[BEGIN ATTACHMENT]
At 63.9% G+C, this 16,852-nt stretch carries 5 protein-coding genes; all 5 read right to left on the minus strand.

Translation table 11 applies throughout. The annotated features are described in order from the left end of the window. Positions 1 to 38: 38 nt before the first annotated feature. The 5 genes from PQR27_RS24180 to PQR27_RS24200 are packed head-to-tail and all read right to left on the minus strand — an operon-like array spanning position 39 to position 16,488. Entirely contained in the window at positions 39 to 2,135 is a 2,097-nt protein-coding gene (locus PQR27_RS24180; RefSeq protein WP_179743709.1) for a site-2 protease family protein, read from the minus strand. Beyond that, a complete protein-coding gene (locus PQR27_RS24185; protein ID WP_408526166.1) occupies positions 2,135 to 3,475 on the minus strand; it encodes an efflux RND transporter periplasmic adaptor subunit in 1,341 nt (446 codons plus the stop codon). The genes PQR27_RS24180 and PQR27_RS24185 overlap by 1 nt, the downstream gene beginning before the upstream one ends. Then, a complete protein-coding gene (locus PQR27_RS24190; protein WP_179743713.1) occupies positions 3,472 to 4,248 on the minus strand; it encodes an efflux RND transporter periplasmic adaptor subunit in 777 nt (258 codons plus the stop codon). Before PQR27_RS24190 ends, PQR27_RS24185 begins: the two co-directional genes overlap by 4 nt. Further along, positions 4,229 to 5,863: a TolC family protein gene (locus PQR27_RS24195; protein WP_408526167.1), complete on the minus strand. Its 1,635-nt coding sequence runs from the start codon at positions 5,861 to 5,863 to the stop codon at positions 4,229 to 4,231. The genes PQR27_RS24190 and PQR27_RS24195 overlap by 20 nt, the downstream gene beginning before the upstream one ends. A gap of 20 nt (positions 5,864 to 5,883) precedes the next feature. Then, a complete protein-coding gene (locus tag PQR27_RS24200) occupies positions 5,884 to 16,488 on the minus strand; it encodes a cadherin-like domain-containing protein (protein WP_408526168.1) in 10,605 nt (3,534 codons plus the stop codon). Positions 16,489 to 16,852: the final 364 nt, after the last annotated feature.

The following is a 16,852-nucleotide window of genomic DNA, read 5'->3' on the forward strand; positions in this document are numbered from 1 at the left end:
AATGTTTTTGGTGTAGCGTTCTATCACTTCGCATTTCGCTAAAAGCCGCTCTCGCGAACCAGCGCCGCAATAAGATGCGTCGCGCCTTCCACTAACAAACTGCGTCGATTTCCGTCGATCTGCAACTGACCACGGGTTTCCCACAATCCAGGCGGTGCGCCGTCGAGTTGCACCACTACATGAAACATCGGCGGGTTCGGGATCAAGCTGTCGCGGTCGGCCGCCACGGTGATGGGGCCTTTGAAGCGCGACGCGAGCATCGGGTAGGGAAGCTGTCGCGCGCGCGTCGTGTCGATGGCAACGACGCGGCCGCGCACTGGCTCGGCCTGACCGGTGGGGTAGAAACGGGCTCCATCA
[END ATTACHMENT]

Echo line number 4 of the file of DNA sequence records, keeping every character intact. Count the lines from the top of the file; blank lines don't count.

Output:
AATGTTTTTGGTGTAGCGTTCTATCACTTCGCATTTCGCTAAAAGCCGCTCTCGCGAACCAGCGCCGCAATAAGATGCGTCGCGCCTTCCACTAACAAACTGCGTCGATTTCCGTCGATCTGCAACTGACCACGGGTTTCCCACAATCCAGGCGGTGCGCCGTCGAGTTGCACCACTACATGAAACATCGGCGGGTTCGGGATCAAGCTGTCGCGGTCGGCCGCCACGGTGATGGGGCCTTTGAAGCGCGACGCGAGCATCGGGTAGGGAAGCTGTCGCGCGCGCGTCGTGTCGATGGCAACGACGCGGCCGCGCACTGGCTCGGCCTGACCGGTGGGGTAGAAACGGGCTCCATCA